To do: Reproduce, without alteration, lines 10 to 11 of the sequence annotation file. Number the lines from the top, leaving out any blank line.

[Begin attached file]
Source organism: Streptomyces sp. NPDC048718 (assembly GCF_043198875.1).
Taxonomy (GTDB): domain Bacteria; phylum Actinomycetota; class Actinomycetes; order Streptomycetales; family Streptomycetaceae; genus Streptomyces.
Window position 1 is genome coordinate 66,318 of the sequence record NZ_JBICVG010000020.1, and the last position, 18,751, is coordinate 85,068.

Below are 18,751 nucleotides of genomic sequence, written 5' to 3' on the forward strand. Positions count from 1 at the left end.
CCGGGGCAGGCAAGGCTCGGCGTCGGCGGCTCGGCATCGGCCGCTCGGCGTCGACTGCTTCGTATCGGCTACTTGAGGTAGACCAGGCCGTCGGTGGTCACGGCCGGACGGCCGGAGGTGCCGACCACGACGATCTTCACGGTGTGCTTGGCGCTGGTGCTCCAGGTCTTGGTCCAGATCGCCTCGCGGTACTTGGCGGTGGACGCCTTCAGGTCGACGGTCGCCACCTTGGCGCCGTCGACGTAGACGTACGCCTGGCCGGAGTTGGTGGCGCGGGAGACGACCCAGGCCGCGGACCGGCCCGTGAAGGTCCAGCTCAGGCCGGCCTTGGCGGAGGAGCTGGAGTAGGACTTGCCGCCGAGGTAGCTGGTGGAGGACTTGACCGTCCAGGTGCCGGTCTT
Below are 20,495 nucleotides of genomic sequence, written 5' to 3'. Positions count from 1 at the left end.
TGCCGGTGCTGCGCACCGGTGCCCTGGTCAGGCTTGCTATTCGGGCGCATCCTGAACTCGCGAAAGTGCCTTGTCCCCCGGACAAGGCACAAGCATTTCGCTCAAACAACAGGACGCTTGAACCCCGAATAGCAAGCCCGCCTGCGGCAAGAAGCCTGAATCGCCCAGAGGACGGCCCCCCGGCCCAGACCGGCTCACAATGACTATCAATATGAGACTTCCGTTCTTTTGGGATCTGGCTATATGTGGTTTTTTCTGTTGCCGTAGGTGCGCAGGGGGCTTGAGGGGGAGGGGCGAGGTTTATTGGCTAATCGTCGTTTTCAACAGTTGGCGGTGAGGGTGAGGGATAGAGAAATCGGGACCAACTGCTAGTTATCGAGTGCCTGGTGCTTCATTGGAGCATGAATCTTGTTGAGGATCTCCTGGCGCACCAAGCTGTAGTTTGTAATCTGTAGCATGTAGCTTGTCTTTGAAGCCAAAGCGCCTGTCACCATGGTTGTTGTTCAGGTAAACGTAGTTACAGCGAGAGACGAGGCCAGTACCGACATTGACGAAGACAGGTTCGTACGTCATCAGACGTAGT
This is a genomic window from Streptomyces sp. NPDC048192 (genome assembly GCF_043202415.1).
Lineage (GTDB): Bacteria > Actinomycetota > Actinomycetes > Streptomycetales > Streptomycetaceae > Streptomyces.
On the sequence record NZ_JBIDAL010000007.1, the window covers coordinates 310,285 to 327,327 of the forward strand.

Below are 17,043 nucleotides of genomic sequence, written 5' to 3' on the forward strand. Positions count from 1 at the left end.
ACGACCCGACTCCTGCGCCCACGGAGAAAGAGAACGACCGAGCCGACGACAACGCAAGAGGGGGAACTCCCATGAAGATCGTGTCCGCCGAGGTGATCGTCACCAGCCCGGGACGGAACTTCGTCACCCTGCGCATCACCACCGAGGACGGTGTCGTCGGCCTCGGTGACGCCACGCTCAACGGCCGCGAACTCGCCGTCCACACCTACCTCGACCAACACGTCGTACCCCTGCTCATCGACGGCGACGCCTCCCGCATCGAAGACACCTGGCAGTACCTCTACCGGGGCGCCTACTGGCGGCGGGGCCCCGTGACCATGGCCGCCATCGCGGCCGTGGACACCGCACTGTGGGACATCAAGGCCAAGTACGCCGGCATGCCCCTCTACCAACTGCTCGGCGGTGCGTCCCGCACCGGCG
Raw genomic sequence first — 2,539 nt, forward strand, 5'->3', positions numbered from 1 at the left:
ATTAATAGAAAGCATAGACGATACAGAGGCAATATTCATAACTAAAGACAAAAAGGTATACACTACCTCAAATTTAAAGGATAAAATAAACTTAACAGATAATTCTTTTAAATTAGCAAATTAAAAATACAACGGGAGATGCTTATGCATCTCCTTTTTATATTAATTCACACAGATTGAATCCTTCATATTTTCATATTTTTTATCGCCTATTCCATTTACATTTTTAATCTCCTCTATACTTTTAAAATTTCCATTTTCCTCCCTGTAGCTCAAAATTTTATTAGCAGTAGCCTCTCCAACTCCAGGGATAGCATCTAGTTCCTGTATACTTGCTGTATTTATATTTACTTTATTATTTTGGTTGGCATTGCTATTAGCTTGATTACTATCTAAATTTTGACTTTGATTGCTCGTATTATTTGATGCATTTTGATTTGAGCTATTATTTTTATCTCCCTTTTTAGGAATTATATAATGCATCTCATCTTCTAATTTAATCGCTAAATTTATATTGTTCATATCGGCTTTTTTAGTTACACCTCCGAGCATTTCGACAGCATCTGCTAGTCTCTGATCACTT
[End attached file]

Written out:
On the sequence record NZ_JBIDAL010000007.1, the window covers coordinates 310,285 to 327,327 of the forward strand.

Below are 17,043 nucleotides of genomic sequence, written 5' to 3' on the forward strand. Positions count from 1 at the left end.